3 September 2012
We hope you can join us this Wednesday, September 5, 2012 for the first Applied Statistics Workshop of the Fall 2012 semester. Michael Grubb, an Assistant Professor of Applied Economics from the MIT Sloan School of Management, will give a presentation entitled "Cellular Service Demand: Biased Beliefs, Learning, and Bill Shock". A light lunch will be served at 12 pm and the talk will begin at 12.15.
"Cellular Service Demand: Biased Beliefs, Learning, and Bill Shock"
MIT Sloan School of Management
CGIS K354 (1737 Cambridge St.)
Wednesday, September 5th, 2012 12.00 pm
By April 2013, the FCC's recent bill-shock agreement with cellular carriers requires consumers be notified when exceeding usage allowances. Will the agreement help or hurt consumers? To answer this question, we estimate a model of consumer plan choice, usage, and learning using a panel of cellular bills. Our model predicts that the agreement will lower average consumer welfare by $2 per year because firms will respond by raising monthly fees. Our approach is based on novel evidence that consumers are inattentive to past usage (meaning that bill-shock alerts are informative) and advances structural modeling of demand in situations where multi-part tariffs induce marginal-price uncertainty. Additionally, our model estimates show that an average consumer underestimates both the mean and variance of future calling. These biases cost consumers $42 per year at existing prices. Moreover, absent bias, the bill-shock agreement would have little to no effect.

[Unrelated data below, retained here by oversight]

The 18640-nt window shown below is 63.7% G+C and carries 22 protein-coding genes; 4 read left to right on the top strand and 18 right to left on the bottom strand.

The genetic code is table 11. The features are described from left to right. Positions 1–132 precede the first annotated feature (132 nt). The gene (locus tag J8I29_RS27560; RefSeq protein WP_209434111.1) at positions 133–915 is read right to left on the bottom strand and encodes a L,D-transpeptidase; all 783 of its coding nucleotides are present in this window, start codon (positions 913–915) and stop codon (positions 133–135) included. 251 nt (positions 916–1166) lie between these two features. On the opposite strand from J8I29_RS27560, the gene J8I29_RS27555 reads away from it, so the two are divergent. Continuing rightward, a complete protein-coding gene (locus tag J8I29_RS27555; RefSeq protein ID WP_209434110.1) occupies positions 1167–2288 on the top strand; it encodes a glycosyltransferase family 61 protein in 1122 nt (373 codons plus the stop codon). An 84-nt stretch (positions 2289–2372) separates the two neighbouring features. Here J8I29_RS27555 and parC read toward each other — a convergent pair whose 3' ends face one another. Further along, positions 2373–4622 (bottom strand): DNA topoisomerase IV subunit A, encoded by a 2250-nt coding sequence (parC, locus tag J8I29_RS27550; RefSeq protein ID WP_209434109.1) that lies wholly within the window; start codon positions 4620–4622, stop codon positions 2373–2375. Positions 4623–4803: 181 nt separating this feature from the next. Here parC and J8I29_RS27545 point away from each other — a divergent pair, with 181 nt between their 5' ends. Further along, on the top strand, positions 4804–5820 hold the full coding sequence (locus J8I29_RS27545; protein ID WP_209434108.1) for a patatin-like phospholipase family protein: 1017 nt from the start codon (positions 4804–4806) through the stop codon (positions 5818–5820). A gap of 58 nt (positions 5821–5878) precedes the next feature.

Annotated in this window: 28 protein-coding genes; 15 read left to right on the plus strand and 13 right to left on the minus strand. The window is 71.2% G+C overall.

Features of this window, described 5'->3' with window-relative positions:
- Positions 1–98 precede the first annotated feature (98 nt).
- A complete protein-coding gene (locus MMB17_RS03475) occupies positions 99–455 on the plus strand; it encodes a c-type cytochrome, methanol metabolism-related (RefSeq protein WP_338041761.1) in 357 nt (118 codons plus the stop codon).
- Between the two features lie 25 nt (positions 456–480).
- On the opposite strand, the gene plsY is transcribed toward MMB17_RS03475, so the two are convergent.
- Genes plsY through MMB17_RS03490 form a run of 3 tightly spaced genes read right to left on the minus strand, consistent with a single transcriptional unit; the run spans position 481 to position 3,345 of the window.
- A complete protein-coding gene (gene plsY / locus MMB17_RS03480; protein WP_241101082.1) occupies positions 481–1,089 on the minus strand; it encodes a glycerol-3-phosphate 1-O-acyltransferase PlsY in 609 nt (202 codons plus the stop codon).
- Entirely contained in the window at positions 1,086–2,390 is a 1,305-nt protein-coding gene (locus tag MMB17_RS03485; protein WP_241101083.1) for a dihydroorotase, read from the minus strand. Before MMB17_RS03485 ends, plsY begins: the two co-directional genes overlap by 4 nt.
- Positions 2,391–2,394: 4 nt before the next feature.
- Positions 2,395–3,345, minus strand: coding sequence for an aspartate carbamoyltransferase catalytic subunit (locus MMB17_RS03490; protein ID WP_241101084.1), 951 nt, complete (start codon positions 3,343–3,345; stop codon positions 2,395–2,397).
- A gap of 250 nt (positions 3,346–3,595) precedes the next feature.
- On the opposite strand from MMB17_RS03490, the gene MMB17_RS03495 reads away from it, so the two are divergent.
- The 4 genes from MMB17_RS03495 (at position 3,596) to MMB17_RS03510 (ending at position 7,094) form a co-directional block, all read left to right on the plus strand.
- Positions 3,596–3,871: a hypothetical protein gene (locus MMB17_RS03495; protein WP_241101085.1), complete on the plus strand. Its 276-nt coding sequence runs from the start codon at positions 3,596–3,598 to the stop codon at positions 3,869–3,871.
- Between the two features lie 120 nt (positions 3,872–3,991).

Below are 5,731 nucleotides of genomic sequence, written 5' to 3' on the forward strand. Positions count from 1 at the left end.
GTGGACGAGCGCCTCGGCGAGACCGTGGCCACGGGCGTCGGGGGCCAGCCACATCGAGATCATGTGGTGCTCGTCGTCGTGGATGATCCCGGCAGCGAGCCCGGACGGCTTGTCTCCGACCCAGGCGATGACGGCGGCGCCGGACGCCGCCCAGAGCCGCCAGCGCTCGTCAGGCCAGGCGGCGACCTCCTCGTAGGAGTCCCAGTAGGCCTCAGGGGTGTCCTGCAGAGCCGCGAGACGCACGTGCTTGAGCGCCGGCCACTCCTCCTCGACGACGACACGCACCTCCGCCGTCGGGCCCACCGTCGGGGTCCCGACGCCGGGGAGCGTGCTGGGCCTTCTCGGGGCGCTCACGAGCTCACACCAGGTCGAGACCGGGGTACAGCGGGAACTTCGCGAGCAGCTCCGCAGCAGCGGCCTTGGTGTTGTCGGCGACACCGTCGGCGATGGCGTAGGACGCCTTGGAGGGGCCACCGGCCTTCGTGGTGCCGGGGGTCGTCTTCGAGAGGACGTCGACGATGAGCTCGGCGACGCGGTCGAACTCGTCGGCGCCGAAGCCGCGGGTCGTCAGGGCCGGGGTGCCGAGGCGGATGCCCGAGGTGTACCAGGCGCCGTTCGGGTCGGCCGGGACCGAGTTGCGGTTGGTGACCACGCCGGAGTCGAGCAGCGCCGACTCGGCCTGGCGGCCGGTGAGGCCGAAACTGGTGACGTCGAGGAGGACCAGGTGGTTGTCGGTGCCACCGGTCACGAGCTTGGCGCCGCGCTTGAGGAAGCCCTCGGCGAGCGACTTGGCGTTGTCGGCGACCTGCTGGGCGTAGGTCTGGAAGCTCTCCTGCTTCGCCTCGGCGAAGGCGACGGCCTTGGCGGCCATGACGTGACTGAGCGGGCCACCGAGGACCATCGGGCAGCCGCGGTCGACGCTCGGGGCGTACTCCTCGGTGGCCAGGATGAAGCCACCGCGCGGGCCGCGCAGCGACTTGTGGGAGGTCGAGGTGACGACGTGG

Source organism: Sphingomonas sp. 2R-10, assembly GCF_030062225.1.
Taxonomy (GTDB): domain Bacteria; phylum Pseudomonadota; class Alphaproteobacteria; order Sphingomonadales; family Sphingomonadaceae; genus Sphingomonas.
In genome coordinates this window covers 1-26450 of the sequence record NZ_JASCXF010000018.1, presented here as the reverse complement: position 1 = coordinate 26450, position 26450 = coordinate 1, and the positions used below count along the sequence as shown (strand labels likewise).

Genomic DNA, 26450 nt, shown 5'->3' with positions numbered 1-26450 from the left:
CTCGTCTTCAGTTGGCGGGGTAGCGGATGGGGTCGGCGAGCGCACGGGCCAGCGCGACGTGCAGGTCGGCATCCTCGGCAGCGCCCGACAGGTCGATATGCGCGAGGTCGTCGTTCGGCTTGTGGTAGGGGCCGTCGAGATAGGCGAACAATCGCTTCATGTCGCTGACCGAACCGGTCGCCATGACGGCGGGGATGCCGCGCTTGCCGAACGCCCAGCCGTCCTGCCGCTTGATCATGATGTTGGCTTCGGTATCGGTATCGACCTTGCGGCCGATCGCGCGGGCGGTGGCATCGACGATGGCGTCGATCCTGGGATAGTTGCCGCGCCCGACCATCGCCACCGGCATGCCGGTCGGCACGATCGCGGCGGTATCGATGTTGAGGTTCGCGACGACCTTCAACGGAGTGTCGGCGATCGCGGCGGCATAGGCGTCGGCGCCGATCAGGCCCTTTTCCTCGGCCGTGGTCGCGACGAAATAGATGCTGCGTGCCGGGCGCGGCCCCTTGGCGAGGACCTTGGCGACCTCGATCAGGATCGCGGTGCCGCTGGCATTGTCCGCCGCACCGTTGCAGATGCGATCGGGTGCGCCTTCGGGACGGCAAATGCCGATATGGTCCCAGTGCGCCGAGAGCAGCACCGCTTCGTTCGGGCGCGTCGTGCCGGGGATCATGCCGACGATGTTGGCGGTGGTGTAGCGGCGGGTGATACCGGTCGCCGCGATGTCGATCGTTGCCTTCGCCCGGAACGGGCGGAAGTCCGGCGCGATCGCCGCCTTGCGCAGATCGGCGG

Posted by Konstantin Kashin at September 3, 2012 3:02 PM